There is a Tibetan word that denotes getting hooked. It is Shenpa and it is about attachment to our identity, possessions, views, opinions, knowledge, religion, political affiliations, ideals or anything else.
Pema Chodron says,” Here’s how shenpa shows up in everyday experiences. Somebody says a harsh word and something in you tightens: instantly you’re hooked. That tightness quickly spirals into blaming the person or denigrating yourself. The chain reaction of speaking or acting or obsessing happens fast.
Maybe, if you have strong addictions, you go right for your addiction to cover over the uncomfortable feelings. This is very personal. What was said gets to you—it triggers you. It might not bother someone else at all, but we’re talking about what touches your sore place—that sore place of shenpa.”
How do we know we’re attached to anything? If someone takes a stance different from ours and we feel anger rise, our throat tighten, a faster heartbeat or quickening breaths, we know we’re attached. When we think our belief is being threatened by what someone says or does and we’re ready to fight, we’re attached and we’ve been hooked.
There is nothing wrong with having our own belief system and opinions; it’s our attachment to them that gets us hooked and in trouble. It’s thinking something is wrong with anyone who does not share our belief. It’s may extend to calling others names, putting them down, physical fighting, ostracizing, and bullying because they dare to believe differently.
If you think you’re not attached to your beliefs watch how you respond when you’re around someone who has a different belief.
If you’re a Democrat and you spend time with a Republican who strongly believes their party is the only right one and they proceed to bash your party, notice how you feel. That anger and sometimes rage is shenpa. If you’re a Christian and you find yourself in the presence of someone who thinks christianity is stupid, watch how you respond. You may contain yourself without, but how are you feeling within?
I’ve been paying attention to the shenpa in my life and see clearly how attached I am to my routine, lifestyle, what I think I know, how I’m used to feeling, my identity, and my ideas of what’s acceptable.
Recently, due to an experience I had that involved technology, I’ve seen another side of shenpa and how it plays out in my life. Last Friday I decided to upgrade my blogsite and switch to a self hosted service. Because I know my mental limitations when it comes to computers, I paid to have someone at WordPress do the switch for me and give me two weeks support.
I turned my laptop on Saturday morning and saw the domain change had been made so I was good to go. I went to my list of blogs waiting in the queue and found the one I planned on posting that morning. I did what I always do but once it published it disappeared into space. When I went to the URL where my blog posts, the latest blog was not there. It had published but I could not find it.
Going back to my dashboard I realized everything on the screen was from before the domain change. I could not comprehend what happened to my new domain and I could not find it. I was extremely frustrated and near tears because I had no idea how to fix it. Feeling myself coming unglued I made one of the smartest decisions I’ve made recently. No, I did not chuck the laptop in the trash nor did I throw it through the window.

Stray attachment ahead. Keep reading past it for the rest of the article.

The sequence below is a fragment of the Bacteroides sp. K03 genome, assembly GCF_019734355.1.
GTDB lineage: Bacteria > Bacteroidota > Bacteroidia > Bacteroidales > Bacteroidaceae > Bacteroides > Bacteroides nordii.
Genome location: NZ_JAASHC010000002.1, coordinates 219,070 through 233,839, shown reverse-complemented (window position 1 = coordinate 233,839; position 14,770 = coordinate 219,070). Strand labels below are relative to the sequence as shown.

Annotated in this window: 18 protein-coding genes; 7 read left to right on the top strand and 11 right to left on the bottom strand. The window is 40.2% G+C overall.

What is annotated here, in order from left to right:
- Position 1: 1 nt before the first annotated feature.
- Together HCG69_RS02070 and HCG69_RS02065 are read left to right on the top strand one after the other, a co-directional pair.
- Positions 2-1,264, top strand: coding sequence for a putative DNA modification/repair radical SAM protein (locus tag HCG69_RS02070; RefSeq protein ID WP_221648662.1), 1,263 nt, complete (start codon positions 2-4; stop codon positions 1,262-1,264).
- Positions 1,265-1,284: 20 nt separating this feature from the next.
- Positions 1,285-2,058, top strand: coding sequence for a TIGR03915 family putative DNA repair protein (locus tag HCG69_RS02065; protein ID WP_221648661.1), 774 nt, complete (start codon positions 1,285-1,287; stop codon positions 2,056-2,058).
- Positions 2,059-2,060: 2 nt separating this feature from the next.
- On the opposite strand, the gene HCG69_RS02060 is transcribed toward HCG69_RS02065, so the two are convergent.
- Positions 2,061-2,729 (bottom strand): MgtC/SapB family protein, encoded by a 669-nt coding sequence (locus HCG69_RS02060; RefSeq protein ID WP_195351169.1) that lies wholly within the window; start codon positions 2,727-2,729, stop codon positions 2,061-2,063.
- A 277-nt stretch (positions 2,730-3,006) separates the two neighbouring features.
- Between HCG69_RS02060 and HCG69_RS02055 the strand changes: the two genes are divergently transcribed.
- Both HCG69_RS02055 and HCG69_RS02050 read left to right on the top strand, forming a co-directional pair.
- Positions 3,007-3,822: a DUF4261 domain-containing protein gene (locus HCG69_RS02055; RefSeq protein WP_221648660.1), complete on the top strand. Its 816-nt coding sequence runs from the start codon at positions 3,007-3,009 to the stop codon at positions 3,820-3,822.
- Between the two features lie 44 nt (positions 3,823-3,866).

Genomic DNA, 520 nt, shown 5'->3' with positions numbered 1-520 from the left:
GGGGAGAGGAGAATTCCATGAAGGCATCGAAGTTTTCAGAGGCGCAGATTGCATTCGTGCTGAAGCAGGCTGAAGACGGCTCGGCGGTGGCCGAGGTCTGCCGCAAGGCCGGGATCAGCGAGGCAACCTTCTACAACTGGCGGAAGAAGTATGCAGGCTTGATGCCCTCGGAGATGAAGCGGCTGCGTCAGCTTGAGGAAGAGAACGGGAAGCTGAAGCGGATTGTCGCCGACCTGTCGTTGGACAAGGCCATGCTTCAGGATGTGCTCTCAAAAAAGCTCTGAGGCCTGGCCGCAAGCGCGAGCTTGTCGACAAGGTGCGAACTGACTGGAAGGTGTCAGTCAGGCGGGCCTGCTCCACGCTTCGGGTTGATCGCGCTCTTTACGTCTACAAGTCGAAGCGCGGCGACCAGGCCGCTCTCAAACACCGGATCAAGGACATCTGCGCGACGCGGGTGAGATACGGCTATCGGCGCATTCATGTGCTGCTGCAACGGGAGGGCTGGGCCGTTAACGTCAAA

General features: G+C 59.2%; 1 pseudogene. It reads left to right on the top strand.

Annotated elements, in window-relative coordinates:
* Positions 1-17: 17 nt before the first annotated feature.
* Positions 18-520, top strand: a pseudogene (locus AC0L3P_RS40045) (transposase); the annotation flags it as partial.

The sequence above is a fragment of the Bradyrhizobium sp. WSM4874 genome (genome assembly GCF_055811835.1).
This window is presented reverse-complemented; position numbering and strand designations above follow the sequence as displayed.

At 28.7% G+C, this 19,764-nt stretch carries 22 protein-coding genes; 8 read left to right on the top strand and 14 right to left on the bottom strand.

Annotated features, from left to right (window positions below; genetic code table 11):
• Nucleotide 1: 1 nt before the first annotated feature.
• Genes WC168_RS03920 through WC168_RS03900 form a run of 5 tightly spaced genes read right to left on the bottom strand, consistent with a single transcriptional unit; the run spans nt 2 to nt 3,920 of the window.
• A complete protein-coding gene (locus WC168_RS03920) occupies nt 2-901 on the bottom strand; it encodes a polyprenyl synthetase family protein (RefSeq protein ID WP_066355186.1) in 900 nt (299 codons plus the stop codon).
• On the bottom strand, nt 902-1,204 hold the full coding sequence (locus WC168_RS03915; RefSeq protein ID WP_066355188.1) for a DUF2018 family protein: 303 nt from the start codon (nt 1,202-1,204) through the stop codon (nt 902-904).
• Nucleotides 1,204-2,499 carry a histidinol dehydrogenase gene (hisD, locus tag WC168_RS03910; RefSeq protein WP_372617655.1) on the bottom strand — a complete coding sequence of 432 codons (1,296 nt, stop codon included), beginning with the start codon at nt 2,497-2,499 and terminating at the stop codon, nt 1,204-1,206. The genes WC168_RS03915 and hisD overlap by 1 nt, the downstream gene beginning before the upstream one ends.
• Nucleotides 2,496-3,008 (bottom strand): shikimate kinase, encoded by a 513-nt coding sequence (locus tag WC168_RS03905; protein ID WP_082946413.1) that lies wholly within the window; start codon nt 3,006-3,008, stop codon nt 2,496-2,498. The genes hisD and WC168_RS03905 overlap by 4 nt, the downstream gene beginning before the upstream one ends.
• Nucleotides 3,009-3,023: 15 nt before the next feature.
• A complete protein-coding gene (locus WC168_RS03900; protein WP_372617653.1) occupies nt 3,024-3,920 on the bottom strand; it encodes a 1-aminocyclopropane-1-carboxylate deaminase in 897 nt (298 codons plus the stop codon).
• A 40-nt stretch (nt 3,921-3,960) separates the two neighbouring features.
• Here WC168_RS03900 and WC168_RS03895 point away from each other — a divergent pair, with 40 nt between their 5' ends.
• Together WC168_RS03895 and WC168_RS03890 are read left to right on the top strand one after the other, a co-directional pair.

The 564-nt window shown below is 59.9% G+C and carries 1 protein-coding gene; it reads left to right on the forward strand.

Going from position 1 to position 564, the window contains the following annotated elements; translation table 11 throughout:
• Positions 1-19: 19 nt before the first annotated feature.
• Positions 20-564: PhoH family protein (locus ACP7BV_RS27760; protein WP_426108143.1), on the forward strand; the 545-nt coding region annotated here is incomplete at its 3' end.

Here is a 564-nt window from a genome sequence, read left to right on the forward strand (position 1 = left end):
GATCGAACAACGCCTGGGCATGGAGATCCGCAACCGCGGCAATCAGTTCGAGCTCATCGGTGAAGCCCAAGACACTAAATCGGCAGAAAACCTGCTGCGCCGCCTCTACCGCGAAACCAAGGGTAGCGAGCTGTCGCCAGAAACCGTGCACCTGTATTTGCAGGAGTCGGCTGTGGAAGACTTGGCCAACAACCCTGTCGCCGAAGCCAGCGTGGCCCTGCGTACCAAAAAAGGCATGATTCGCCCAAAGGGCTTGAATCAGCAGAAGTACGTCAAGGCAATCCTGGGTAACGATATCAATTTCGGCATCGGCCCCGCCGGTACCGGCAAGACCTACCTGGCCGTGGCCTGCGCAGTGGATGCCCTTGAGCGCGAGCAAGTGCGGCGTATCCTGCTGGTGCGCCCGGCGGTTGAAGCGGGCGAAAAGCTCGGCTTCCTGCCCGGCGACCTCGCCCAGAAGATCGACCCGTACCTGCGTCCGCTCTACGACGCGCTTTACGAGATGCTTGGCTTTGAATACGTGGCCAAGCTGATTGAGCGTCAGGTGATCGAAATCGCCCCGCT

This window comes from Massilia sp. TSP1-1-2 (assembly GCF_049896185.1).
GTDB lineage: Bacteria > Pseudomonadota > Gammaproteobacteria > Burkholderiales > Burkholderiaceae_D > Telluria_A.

I decided to walk away and take a leisurely stroll around the neighborhood. While walking I noticed the negative script running through my head. It went like this. “I’m so dumb I can’t figure anything out, I’m too old to be fooling with computers, perhaps the universe is trying to tell me I need to give up blogging, and I’m too stupid to figure anything out.”
I saw how not being able to figure “simple, basic” technology hooks me. It captures me every time it happens. Once I’m hooked my attachment is to indulge in putting myself down and making myself wrong. It’s what I’ve always done and I know it is a result of being asked if I was stupid when I was younger and I couldn’t understand something.
As I continued to walk and look at what I was seeing I somehow had enough presence of mind to make a powerful decision to unhook myself. I told the critical parent living in my head to shut up and then I decided to let the computer thing go.
I chose to walk away from the blogsite until Monday morning when I could hopefully get in touch with someone who could help me. When I surrendered and let it go I felt the stress leave my body.
The lesson for me in this latest meltdown was seeing how shenpa is not just about attachments to ideas and beliefs, it’s also about my habitual response to being hooked. My attachment to not understanding technology is negative self-talk. This is a repetitive pattern that I’ve lived out of for most of my life.
Some are attached to cutting when they are stressed, some to pills, alcohol, shopping, busyness, etc. Unfortunately, I cut myself with words.
Once we can identify what hooks us and what our patterned response is, we can begin to loosen our attachment, the shenpa we have to our hot buttons. We can become familiar with our responses and choose to let go of our familiar way of acting out. We can choose to stop strengthening habits that bring pain to us and to others.
What are you attached to? What hooks you? What are your patterned responses? If you don’t know the answers to these questions pay close attention to your life and you’ll see your shenpa. We all have it, none are exempt.